Communication Between Blood and Brain in Aging and Rejuvenation
As noted here, joining the circulatory systems of an old and young mouse results in some degree of rejuvenation in the old mouse. Where brain function is improved, researchers are interested in how changes in the blood signaling environment might be involved. While research initially focused on factors in young blood that are reduced in old blood, it is increasingly thought that the important mechanism is a dilution of harmful factors carried in the old bloodstream. This has led to a few studies of plasma transfer and dilution in humans, and at least one company attempting to determine the optimal dose and protocol to make this approach into a widely used therapy.
Researchers have recently leveraged evolving proteomic approaches and single-cell RNA-sequencing technologies to begin to decode the functional impact of intertissue communication on brain aging. The application of molecular approaches to investigate systemic and lifestyle interventions, such as heterochronic parabiosis (in which the circulatory systems of young and aged animals are surgically connected), young blood plasma administration, exercise, and caloric restriction, has uncovered broad rejuvenating effects on the aged brain that are mediated through blood, which question the very notion that brain aging is immutable.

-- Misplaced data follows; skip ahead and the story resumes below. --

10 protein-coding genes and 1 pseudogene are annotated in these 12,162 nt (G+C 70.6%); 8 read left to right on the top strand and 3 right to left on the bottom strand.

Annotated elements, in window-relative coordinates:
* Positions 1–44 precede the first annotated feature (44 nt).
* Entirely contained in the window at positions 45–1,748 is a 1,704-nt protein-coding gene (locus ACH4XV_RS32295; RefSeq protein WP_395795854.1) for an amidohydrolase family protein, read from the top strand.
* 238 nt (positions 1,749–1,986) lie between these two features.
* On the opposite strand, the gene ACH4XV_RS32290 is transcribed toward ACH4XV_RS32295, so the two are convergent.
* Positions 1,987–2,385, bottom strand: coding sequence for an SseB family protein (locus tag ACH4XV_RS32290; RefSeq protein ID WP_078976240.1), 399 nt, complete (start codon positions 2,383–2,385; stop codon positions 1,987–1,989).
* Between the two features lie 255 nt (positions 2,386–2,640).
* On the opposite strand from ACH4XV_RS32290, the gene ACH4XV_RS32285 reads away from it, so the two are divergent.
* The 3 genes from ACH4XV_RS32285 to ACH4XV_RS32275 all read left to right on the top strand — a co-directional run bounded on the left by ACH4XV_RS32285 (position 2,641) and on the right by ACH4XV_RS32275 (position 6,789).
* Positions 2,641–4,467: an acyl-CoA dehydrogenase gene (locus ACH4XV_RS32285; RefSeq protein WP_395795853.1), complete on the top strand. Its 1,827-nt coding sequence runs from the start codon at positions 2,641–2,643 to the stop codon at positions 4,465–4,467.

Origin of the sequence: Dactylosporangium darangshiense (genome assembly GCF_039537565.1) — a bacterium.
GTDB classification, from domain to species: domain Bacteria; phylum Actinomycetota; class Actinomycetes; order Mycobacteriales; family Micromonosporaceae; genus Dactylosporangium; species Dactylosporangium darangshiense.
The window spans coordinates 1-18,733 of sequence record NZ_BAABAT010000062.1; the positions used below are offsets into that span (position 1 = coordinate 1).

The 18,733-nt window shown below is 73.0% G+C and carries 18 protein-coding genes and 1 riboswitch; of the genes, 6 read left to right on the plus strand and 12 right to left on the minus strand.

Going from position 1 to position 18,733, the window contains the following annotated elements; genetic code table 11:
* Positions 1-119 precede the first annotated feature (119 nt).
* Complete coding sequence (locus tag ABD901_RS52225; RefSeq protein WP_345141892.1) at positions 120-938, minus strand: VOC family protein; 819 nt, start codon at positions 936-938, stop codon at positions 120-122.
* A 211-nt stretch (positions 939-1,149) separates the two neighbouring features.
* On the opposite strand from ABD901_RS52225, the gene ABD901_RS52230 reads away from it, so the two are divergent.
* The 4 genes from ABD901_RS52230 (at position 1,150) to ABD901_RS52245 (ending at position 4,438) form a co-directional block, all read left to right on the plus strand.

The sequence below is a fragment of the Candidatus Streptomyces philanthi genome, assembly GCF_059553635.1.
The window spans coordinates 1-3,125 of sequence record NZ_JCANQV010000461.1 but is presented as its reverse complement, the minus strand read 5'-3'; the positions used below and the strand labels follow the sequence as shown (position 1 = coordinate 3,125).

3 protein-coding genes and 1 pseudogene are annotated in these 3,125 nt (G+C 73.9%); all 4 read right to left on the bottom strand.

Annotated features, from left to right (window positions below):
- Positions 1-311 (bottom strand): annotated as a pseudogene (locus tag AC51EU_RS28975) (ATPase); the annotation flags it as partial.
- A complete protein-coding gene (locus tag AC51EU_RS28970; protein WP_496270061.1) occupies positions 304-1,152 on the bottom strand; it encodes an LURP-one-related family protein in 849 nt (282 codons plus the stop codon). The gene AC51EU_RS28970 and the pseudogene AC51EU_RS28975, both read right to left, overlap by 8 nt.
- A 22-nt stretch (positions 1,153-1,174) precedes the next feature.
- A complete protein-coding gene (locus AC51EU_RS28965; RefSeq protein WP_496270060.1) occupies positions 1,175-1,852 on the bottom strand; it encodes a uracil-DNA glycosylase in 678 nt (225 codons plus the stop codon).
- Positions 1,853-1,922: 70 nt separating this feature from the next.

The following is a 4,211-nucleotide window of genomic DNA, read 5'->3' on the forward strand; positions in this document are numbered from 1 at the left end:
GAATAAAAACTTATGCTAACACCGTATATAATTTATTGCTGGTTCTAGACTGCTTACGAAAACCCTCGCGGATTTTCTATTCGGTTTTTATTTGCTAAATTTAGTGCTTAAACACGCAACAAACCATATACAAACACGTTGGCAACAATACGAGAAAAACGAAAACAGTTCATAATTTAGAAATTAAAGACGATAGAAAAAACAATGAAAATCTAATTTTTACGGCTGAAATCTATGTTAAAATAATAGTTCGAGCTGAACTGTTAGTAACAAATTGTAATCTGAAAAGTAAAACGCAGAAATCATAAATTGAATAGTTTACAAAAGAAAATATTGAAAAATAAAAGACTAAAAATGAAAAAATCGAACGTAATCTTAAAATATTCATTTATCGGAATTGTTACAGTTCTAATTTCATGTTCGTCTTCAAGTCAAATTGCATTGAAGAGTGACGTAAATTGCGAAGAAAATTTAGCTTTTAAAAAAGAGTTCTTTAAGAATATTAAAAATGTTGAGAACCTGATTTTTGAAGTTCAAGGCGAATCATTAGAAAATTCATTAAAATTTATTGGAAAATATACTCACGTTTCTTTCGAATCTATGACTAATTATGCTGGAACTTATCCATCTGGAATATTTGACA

To what extent do pro-aging and pro-youthful factors act through convergent or divergent mechanisms? With respect to a common tissue of origin, the hematopoietic system and inflammatory processes emerge as a source of pro-aging factors. Nevertheless, in many cases, the cell type or tissue sources remain obfuscated. Although earlier work identified a series of muscle-derived myokines, the liver as a major secretory organ is rapidly emerging as an additional source of exercise-induced factors, with IGF1, GPLD1, SEPP1, and clusterin all being putative liver-derived exerkines.
Regarding mechanisms of action, numerous aging and rejuvenating factors exert similar effects on the brain; therefore, it is important to understand whether each factor acts through the same or parallel cellular targets and molecular pathways. Given the predominant immune nature of pro-aging factors in old blood, microglia appear an obvious first target. However, several recent studies are highlighting brain endothelial cells as a potential nexus by which pro-aging factors, including VCAM1, ASM, CyPA, and CCL2, regulate brain aging. Conversely, pro-youthful factors identified across interventions, such as GDF11, clusterin, GPLD1, and α-klotho, may likewise exert their rejuvenating effects indirectly on the aged brain by restoring function to the aging vasculature and additional peripheral targets.
Additionally, a series of pro-youthful factors, including TIMP2, osteocalcin, SPARCL1, and THSB4, appear to selectively enhance synaptic or cognitive functions; whereas others, such as FGF17 and SEPP1, have been demonstrated to regulate regenerative and stem cell functions. Collectively, these findings indicate that brain function can be restored through several parallel targets as well as direct and indirect mechanisms with relevance for future therapeutic approaches.